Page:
We hold that the questions as to whether defendant rented the place or had paid rent on it, whether she was in the premises during April, 1956, whether she had seen the interior of the house as shown in the photographs, whether she had seen the gas and water receipts, and why she had the keys, were all proper and within the fair scope of the subject matter of defendant's denials. If defendant had wished to foreclose a discussion of these subjects she need not have made, voluntarily, what amounted to a complete and general denial of the state's charges. We do believe that these questions and answers, in their total effect, were prejudicial, but that is immaterial if the questions were proper. See, generally, State v. Kaufman, Mo., 254 S.W.2d 640, 641; State v. Avery, 113 Mo. 475, 21 S.W. 193; State v. Dees, Mo., 276 S.W.2d 201; State v. Drew, Mo., 213 S.W. 106; State v. Tyson, 363 Mo. 1242, 258 S.W.2d 651; State v. Miller, 190 Mo. 449, 463, 89 S.W. 377.

The question as to whether defendant knew Mrs. Julia Rackey was objected to, but upon a subsequent question asking whether defendant was with Mrs. Rackey on April 28, 1956, at defendant's residence, counsel affirmatively stated that he had no objection; nor did he object to a further question asking whether defendant *788 saw Mrs. Rackey on that evening, to which defendant answered that she did not recall but that she was never in her home with Mrs. Rackey. The only evidence concerning Mrs. Rackey was that her name was listed in the telephone book with the number given to two of these girls. We hold that defendant waived the objection to the original inquiry concerning Mrs. Rackey and that also under the circumstances shown here the matter was not substantially prejudicial. We need not determine the propriety of the questions. Whether the defendant picked up Wanda Brown at the time and place in question, and whether she knew Betty Pierce were matters directly within the subject matter of defendant's denial. The question as to the date of defendant's arrest was perhaps improper, but wholly immaterial; it was asked merely to fix some related date. We think that the question asking who paid the rent on these premises for April, 1956, and for two months prior thereto was improper as assuming that defendant knew or might know that fact but, after full consideration we have determined that this inquiry and defendant's answers were not substantially prejudicial, in view of all the other matters which had properly been covered. We cannot feel that this feature, standing alone, substantially influenced the jury (or the court) in view of the mass of other evidence.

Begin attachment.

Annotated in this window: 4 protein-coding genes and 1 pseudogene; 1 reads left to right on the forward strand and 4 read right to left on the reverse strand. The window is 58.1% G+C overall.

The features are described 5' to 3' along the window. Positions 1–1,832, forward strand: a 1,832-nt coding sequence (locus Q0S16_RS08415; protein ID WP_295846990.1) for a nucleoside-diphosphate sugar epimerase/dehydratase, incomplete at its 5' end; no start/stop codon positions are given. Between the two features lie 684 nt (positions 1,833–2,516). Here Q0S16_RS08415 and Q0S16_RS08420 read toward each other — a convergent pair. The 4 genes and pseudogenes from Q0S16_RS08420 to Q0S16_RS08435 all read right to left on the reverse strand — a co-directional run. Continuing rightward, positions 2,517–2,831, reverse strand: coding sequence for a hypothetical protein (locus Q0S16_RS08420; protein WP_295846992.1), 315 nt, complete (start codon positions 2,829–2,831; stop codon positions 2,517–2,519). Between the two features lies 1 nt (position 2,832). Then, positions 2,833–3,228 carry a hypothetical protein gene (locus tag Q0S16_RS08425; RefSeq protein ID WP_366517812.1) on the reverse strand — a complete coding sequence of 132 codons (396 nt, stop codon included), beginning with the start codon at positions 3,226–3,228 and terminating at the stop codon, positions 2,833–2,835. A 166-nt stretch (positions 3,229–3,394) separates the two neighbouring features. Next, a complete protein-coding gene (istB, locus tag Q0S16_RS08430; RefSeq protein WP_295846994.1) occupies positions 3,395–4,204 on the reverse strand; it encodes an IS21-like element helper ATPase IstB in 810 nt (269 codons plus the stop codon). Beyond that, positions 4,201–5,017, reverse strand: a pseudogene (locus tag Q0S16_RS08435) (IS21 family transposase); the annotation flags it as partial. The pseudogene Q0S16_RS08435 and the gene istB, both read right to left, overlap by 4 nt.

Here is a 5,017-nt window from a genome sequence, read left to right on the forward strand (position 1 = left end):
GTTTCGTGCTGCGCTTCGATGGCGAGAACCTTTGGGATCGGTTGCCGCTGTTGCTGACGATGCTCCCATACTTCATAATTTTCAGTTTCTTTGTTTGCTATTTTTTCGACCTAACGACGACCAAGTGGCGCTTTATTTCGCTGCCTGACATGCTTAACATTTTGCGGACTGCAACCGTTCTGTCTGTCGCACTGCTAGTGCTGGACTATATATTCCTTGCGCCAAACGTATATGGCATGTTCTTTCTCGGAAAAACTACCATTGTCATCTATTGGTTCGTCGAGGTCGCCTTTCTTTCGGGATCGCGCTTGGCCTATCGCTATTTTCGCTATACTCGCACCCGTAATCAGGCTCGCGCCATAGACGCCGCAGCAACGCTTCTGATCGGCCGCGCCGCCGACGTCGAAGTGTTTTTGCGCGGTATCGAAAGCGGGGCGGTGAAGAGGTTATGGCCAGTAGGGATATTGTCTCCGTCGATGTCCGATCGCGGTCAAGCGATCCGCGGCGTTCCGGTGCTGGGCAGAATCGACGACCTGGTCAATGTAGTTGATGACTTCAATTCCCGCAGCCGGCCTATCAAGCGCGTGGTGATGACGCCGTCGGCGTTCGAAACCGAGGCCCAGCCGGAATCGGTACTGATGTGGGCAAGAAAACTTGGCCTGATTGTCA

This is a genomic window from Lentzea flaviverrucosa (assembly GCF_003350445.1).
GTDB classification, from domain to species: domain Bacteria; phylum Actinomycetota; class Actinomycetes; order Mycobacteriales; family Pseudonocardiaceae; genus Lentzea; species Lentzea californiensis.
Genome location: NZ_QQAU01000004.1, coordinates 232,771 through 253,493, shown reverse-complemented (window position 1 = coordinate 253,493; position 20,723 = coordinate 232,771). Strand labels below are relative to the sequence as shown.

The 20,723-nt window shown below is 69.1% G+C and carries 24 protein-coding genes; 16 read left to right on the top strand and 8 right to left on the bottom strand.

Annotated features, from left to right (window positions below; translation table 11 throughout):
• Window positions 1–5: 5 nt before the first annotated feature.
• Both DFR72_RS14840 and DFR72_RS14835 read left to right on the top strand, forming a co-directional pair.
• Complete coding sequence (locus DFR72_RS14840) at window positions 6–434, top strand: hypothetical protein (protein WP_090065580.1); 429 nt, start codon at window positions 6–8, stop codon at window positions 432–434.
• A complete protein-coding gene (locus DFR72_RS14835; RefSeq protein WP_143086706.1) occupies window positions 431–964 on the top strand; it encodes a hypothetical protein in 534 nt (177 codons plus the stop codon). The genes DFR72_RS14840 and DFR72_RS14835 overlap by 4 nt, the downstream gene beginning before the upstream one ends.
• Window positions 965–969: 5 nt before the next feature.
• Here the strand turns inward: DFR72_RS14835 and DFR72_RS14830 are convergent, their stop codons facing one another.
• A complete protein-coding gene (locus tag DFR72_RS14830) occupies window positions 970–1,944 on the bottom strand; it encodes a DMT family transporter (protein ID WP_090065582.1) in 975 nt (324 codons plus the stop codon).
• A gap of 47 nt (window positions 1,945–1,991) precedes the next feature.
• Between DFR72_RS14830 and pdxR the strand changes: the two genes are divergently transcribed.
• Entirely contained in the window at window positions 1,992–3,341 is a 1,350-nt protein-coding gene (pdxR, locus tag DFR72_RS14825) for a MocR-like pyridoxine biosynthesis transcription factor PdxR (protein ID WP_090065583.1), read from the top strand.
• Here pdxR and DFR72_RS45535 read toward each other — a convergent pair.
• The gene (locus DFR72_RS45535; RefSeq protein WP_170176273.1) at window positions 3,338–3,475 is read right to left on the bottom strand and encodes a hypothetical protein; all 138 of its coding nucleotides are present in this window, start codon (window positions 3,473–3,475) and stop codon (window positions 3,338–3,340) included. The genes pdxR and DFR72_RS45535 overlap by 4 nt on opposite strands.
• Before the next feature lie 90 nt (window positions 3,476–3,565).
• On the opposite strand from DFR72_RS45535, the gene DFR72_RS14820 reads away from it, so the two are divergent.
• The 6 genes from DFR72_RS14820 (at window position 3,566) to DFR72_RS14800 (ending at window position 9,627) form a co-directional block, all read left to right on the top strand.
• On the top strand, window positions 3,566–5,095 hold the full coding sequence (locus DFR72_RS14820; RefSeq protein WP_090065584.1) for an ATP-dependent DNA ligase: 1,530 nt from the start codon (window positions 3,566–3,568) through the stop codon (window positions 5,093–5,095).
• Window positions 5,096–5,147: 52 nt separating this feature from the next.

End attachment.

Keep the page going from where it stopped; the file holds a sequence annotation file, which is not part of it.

The defendant has cited and relies on the following cases: State v. Dinkelkamp, Mo., 207 S.W. 770; State v. Pfeifer, 267 Mo. 23, 183 S.W. 337, and State v. Nicholson, 337 Mo. 998, 87 S.W.2d 425. In the Dinkelkamp case, involving an abortion, a witness had testified that he gave the defendant $30 for performing the abortion claimed; it was held error to ask defendant, on cross-examination, why she had received that money. We think that the question there was improper in making an assumption, but not merely because it might tend to "corroborate the state's witness," as indicated in the opinion. That case, properly considered, is no authority against our present holding. In the Pfeifer case, a sodomy prosecution, the court held erroneous two lines of inquiry, out of a total of 46 questions claimed to have been improper, namely: whether defendant knew, and for how long, the men who had performed highly revolting acts with the prosecutrix immediately prior to defendant's alleged appearance and participation; and, what were the defendant's movements and activities (in detail) on the night of, and after, the time of the alleged assault. Much of the discussion of the court there concerned the prejudicial nature of these questions, of which there could be little doubt. It is somewhat difficult for us to follow the apparent ruling that all questions concerning defendant's acquaintance with the other persons involved were improper, since defendant's offense there could not well have been related or described without also bringing the others directly into the picture. See the companion case, State v. Katz, 266 Mo. 493, 181 S.W. 425. But, be that as it may, the Pfeifer case, on its facts, cannot be controlling here. The only remotely similar question in our case concerned defendant's acquaintance with Julia Rackey which was largely immaterial in the light of the evidence. In so far as inquiries about "activities" may here be concerned, the only such inquiries concerned the house in question, defendant's presence there, and picking up Wanda Brown; these were entirely proper. As already pointed out, the right of access to, and control of, the house in question was a material element in the present case and within the subject matter of defendant's denial. In the Nicholson case, supra, the defendant made no general denial of participation or implication in the robbery, and we think that the facts distinguish it from the present case.